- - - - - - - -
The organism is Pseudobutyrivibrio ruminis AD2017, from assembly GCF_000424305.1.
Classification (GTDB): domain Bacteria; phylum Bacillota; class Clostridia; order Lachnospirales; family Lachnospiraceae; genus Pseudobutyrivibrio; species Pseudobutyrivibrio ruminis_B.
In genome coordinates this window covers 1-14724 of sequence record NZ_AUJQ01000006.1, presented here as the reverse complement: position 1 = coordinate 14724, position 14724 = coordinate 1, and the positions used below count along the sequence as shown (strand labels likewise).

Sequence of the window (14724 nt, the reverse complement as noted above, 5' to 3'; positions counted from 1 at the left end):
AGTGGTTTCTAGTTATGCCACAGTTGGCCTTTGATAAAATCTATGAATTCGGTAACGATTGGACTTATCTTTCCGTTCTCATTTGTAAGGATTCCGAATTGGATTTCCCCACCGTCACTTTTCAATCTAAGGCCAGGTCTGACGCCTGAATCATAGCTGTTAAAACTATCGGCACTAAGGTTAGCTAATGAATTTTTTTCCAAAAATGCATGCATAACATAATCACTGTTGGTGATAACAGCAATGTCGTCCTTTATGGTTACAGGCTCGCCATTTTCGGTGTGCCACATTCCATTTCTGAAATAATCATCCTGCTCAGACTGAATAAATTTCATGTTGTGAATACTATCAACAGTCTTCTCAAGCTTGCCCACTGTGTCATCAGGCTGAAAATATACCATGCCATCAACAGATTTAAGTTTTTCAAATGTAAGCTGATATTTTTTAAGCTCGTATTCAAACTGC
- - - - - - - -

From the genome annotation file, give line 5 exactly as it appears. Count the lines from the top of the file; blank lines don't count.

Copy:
AGTGGTTTCTAGTTATGCCACAGTTGGCCTTTGATAAAATCTATGAATTCGGTAACGATTGGACTTATCTTTCCGTTCTCATTTGTAAGGATTCCGAATTGGATTTCCCCACCGTCACTTTTCAATCTAAGGCCAGGTCTGACGCCTGAATCATAGCTGTTAAAACTATCGGCACTAAGGTTAGCTAATGAATTTTTTTCCAAAAATGCATGCATAACATAATCACTGTTGGTGATAACAGCAATGTCGTCCTTTATGGTTACAGGCTCGCCATTTTCGGTGTGCCACATTCCATTTCTGAAATAATCATCCTGCTCAGACTGAATAAATTTCATGTTGTGAATACTATCAACAGTCTTCTCAAGCTTGCCCACTGTGTCATCAGGCTGAAAATATACCATGCCATCAACAGATTTAAGTTTTTCAAATGTAAGCTGATATTTTTTAAGCTCGTATTCAAACTGC